Lisa Curtis

Lisa Curtis analyses America's economic, security and political relationships with India, Pakistan, Afghanistan and other nations of south Asia as a senior research fellow at The Heritage Foundation in Washington, USA.

Law-makers and journalists turn to Ms Curtis for her clear research and perspective on US interests in some of the most desperate, dangerous and fast-developing parts of the world.

She works from Heritage’s Asian Studies Centre and became a reliable source for many Americans while analysing breaking news in Pakistan and Afghanistan as a guest expert for outlets including CNN, Fox News, MSNBC, CBS, CNBC, PBS and the BBC.

Ms Curtis has testified before Congress on more than a dozen occasions on topics related to India, Pakistan, radical Islamists and America’s image abroad.

She co-chaired the independent Pakistan Policy Working Group, which published a report, The US and Pakistan: The Next Chapter, in September 2008 with recommendations on how the new administration should engage an unsteady Pakistan.

Ms Curtis has been quoted or cited by dozens of news publications. Her commentary has appeared in The Washington Times, National Review Online, and National Public Radio Online, as well in such south Asian publications as The Mint, an Indian daily, and The News, a Pakistani daily.

Before joining Heritage in August 2006, Ms Curtis was a member of the professional staff of the Senate Foreign Relations Committee for three years. She was in charge of south Asia issues for the chairman at the time, Senator Richard Lugar.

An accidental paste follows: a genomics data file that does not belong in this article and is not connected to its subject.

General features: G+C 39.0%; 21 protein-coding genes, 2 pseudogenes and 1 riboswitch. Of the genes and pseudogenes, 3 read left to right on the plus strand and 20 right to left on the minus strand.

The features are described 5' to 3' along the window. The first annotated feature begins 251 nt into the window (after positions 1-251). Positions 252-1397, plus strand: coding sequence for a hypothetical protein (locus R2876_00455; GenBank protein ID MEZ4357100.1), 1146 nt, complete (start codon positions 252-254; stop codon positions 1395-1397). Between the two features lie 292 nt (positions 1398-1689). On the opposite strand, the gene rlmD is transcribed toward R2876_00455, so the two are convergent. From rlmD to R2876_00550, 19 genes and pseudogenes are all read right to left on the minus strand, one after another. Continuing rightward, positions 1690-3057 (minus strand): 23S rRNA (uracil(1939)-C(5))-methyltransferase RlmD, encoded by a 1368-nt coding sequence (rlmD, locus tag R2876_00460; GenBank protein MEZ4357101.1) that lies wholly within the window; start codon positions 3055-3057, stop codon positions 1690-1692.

From 2001 to 2003, she was the White House-appointed senior adviser to the assistant secretary of state for south Asian affairs, tracking India-Pakistan relations. She worked as an analyst for the Central Intelligence Agency in the late 1990s.

Ms Curtis also served abroad in the Foreign Service in the mid-1990s, when she was assigned to the US embassies in Pakistan and India. She has been part of official missions to the region, including a Commerce Department-led delegation to initiate the US-India High Technology Working Group in November 2002 and the US delegation to the International Donors Conference in Pakistan to raise funds for earthquake victims in November 2005.

In 1996, Ms Curtis received the State Department’s Meritorious Honor Award for her role as embassy point person in a year-long, four-nation endeavour to free hostages held by militants in Kashmir.

She is from Fort Wayne, Indiana and received a bachelor's degree in economics at Indiana University in 1990. She lives in Herndon, Virginia, with her husband and two children.

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